2017 Volvo V90 Cross Country T6 AWD Review

2017 Volvo V90 Cross Country T6 AWD - The 2017 Volvo V90 Cross Country T6 AWD wagon is far removed from the automaker's earlier boxy wagons.

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Price: $55,300

It used to be that many Volvos you saw were boxy station wagons, so no wonder Volvo is proud of the fact that it's still heavily associated with station wagons such as its 2017 V90.

Most automakers shun the words "station wagon" because they feel such a vehicle is dated. The prefer to say they build "crossovers" and "SUVs." Truth be told, many of those vehicles are just thinly disguised wagons.

There's nothing thinly disguised about Volvo's $55,300 (without the $995 destination charge) 2017 V90 wagon, which I tested in Cross Country T6 AWD form. It's a big, handsome, upscale, roomy wagon with a smooth turbocharged and supercharged 2-liter direct-injection four-cylinder that kicks out 316 horsepower and 295 pound/feet of torque.
 
The engine shoots power through an efficient eight-speed automatic transmission with a fuel-saving stop/start feature that's especially appreciated if, say, you're stuck waiting for a freight train to pass.

The engine calls for premium gas for the best performance but provides swift acceleration off the line and during 65-75 m.p.h. passing, although this wagon isn't light at about 4,200 pounds. This V90 can has several driving modes activated by a console control: one for fuel-saving, another for regular daily driving, still another for high-performance driving and an "Off Road" mode for rough-road use.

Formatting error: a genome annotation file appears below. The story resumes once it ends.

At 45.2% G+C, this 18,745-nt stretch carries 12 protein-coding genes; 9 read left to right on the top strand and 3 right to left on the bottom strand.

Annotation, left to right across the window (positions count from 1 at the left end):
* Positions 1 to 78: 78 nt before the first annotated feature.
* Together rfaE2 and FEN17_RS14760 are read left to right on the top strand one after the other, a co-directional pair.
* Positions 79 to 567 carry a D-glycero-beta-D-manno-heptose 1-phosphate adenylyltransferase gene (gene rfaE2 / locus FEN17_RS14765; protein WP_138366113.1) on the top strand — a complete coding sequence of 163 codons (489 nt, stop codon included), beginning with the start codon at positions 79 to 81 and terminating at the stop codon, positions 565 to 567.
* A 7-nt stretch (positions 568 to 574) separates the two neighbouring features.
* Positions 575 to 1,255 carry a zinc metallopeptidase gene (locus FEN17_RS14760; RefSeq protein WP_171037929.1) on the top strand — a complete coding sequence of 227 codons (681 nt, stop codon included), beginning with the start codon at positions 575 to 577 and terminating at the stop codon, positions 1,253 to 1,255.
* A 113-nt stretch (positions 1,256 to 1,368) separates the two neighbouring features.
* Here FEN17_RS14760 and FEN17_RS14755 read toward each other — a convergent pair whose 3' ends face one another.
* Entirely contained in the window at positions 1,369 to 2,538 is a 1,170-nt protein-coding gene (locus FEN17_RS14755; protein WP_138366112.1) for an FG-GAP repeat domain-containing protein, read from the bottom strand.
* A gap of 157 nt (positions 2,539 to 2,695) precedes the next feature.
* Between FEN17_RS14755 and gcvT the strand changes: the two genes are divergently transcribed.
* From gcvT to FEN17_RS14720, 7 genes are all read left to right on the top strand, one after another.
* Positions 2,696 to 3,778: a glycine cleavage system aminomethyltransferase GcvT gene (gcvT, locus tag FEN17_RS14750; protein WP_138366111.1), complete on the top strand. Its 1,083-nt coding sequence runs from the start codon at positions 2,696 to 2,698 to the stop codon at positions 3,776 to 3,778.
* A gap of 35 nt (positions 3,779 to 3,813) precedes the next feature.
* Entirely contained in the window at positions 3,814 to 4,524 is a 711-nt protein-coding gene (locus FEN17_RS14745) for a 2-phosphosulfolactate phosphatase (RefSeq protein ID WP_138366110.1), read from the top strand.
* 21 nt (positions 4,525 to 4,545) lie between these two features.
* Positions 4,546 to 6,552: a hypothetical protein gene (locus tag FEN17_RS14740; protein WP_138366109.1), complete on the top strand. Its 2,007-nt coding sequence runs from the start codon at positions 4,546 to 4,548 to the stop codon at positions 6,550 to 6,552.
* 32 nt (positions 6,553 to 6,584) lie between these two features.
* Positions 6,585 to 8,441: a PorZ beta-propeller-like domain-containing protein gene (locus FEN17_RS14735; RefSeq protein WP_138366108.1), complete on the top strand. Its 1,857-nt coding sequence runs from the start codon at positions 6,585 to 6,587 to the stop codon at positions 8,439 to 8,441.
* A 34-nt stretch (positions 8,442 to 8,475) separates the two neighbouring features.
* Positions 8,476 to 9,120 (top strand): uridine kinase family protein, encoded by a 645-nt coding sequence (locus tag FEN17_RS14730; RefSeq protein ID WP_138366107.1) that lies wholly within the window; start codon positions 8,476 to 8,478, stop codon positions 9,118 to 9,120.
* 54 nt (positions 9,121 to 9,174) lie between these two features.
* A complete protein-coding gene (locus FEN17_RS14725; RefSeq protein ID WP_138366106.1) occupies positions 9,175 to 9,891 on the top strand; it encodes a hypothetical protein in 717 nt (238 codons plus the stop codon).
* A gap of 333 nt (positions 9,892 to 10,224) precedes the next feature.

I mostly used the 'Eco" fuel-saving and regular "Comfort" modes for conventional driving. But the "Dynamic" mode for performance driving definitely proved effective-although it made the V90 a little too aggressive for daily use. I had no opportunity to use the "Off Road" mode, although I can't picture many V90 drivers taking such an upscale wagon on serious off-road treks.

Indeed, my test V90 Cross Country T6 AWD test wagon looked upscale and a little racy, with an aggressive front end, slick lines and a subtle rear roof spoiler. The long, heavy front doors open wide to reveal a nicely designed interior with high-quality materials, including lush leather and dark walnut wood inlays.

Standard features include a panoramic sunroof, heated power front seats and steering wheel, 2-zone electronic climate control, tilt-telescopic wheel and a high-performance audio system with 10 speakers.

Costly options include the roof spoiler, hill-descent control, 360-degree surround view camera, premium rear air suspension and a Bowers and Wilkins premium sound system. The bottom-line price of my test vehicle was $64,640, including the $995 destination.

What's a Volvo without lots of safety features? My test V90 Cross Country had plenty. They included electronic stability control, anti-lock brakes with hill-start assist, City Safety low speed collision avoidance system, lane-departure warning and a rear-park assist camera.  

There's a good amount of occupant space in the quiet cabin, with enough rear-seat room for tall rear passengers to stretch. The easily loaded cargo area is roomy, and rear seat backs flip forward and sit flat to allow enough more cargo room. A unique touch is a small shallow cargo area in the trunk floor that's held up by a small strut.

The cabin has a good number of storage areas, but the large front console consumes a lot of space. The back-seat area has a decent-size center armrest that contains a handy covered storage area but rather cheap-looking plastic pop-out cupholders.